juices


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juice

 (jo͞os)
n.
1.
a. A fluid naturally contained in plant or animal tissue: fruit juice; meat braised in its own juices.
b. A bodily secretion: digestive juices.
c. The liquid contained in something that is chiefly solid.
2. A beverage made from fruit juice or fruit-flavored syrup that is often combined with sweeteners, water, or other ingredients.
3. A substance or quality that imparts identity and vitality; essence.
4. Slang Vigorous life; vitality.
5. Slang Political power or influence; clout.
6. Slang
a. Electric current.
b. Fuel for an engine.
7. Slang Funds; money.
8. Slang
a. Alcoholic drink, especially liquor.
b. A substance, such as a steroid, taken to enhance performance in an athletic event.
9. Slang Racy or scandalous gossip.
v.tr. juiced, juic·ing, juic·es
To extract the juice from.
v.intr. Slang
1. To drink alcoholic beverages excessively.
2. To take a steroid or other substance to enhance athletic performance.
Phrasal Verb:
juice up Slang
To give energy, spirit, or interest to.

[Middle English jus, from Old French, from Latin iūs.]

juices

(dʒuːs)
pl n
1. (Cookery) the liquid that comes out of a piece of meat when it is cooked
2. (Biology) the liquid that occurs naturally in or is secreted by plant or animal tissue
References in classic literature ?
Now a vast roast turkey, stretched on the broad of his back, with his heels in the air and the rich juices oozing from his fat sides .
Another reason which Sag-Harbor (he went by that name) urged for his want of faith in this matter of the prophet, was something obscurely in reference to his incarcerated body and the whale's gastric juices.
Greatly to their surprise he raised himself, looked at his watch, and remarked that, as it was now half an hour since luncheon, the gastric juices had had sufficient time to secrete; he was trying a system, he explained, which involved short spells of exercise interspaced by longer intervals of rest.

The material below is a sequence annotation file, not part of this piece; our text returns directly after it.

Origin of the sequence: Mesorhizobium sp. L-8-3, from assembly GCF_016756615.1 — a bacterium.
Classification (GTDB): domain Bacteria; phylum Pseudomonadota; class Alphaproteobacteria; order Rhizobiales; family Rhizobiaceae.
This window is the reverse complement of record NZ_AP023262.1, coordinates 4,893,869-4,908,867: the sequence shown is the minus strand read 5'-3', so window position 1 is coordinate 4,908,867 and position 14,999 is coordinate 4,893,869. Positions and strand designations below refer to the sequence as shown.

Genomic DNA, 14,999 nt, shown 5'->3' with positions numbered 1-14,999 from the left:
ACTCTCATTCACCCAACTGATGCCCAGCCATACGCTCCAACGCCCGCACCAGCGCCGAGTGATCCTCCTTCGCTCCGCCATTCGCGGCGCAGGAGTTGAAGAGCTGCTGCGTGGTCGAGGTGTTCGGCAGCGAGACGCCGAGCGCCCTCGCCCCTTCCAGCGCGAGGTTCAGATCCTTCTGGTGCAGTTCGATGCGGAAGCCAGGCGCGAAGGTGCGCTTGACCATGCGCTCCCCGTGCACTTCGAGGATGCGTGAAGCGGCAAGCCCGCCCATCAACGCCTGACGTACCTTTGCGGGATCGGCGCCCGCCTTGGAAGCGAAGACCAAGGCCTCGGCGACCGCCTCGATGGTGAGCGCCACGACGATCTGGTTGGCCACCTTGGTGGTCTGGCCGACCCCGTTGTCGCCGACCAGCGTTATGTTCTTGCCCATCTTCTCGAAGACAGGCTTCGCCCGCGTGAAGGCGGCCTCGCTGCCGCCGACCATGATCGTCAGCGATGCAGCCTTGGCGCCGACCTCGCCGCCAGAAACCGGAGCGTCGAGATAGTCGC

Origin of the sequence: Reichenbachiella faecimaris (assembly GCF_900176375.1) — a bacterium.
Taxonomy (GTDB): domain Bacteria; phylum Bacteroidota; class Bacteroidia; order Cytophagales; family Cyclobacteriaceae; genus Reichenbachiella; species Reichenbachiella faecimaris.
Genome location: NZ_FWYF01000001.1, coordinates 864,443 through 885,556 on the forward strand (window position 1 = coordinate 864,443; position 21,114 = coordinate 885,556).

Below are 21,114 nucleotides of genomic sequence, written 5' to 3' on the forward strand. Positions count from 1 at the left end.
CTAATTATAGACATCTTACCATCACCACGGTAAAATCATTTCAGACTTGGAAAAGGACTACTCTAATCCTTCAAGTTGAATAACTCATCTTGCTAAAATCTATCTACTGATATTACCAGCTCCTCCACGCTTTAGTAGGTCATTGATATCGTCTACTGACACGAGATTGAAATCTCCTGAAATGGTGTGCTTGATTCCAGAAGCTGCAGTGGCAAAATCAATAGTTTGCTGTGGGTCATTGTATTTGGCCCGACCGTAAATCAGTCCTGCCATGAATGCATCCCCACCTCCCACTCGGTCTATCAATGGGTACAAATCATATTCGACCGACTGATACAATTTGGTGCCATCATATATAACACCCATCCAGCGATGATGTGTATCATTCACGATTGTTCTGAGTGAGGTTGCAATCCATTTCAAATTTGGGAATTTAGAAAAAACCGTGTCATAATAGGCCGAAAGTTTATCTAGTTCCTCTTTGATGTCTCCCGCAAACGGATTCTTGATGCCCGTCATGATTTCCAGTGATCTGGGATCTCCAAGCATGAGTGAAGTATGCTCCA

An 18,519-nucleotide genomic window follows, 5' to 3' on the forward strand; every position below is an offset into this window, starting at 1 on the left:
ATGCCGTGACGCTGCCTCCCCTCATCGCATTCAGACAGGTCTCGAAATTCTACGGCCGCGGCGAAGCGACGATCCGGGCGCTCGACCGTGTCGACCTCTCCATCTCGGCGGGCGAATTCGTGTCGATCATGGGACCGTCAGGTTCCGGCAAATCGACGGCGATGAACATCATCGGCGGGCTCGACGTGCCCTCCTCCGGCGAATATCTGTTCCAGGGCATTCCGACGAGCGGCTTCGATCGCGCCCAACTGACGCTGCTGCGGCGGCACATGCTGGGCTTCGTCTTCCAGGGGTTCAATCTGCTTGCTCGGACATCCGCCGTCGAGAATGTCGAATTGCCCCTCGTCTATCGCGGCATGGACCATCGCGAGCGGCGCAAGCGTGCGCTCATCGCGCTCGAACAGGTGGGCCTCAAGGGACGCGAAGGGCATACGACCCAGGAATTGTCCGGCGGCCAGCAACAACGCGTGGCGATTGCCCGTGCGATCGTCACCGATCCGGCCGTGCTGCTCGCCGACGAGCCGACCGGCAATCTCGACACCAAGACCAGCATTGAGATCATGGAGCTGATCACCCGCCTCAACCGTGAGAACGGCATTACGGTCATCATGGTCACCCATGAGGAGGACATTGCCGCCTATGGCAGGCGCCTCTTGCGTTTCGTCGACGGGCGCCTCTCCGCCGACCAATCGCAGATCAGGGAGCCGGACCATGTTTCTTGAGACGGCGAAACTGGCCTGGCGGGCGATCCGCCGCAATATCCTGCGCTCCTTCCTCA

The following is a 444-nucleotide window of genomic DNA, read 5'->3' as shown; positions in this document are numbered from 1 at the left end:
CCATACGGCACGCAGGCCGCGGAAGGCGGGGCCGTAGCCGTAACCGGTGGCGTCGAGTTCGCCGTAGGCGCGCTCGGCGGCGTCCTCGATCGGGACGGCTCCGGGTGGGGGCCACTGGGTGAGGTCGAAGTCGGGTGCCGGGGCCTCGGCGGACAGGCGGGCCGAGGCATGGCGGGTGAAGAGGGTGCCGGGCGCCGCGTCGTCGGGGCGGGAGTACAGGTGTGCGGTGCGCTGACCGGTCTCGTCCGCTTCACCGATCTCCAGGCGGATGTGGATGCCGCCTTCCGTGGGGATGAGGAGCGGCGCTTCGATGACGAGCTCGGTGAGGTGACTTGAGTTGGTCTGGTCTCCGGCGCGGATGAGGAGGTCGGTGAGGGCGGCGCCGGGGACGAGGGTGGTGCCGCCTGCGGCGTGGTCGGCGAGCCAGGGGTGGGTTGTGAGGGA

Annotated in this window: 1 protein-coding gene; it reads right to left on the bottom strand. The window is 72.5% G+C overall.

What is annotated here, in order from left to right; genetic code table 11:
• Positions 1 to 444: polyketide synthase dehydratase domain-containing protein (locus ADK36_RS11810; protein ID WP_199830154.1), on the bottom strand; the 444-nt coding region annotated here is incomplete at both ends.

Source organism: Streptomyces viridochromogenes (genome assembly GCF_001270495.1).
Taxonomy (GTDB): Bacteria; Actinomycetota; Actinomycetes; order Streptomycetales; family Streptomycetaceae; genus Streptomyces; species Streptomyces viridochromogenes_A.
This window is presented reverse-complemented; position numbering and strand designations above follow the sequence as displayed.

Actually was he hungry when he had megapode eggs, and the well-nigh dried founts of saliva and of internal digestive juices were stimulated to flow again at contemplation of a megapode egg prepared for the eating.
Amid the oozing fatness and warm ferments of the Froom Vale, at a season when the rush of juices could almost be heard below the hiss of fertilization, it was impossible that the most fanciful love should not grow passionate.
When the Queen sees them doing this she signs to the servants to wash up and put away, and then everybody adjourns to the dance, the Queen walking in front while the Lord Chamberlain walks behind her, carrying two little pots, one of which contains the juice of wall-flower and the other the juice of Solomon's Seals.
I split the melons with an old corn-knife, and we lifted out the hearts and ate them with the juice trickling through our fingers.
Thus, like figs, do these doctrines fall for you, my friends: imbibe now their juice and their sweet substance
Let us now suppose a little sweet juice or nectar to be excreted by the inner bases of the petals of a flower.
No mystery, Valeria, in that claret--I'll take my oath it's nothing but innocent juice of the grape.
It was a dry old potato I had, and there wasn't much juice in it," said Sara Ray.
However, the green limes that I gathered were not only pleasant to eat, but very wholesome; and I mixed their juice afterwards with water, which made it very wholesome, and very cool and refreshing.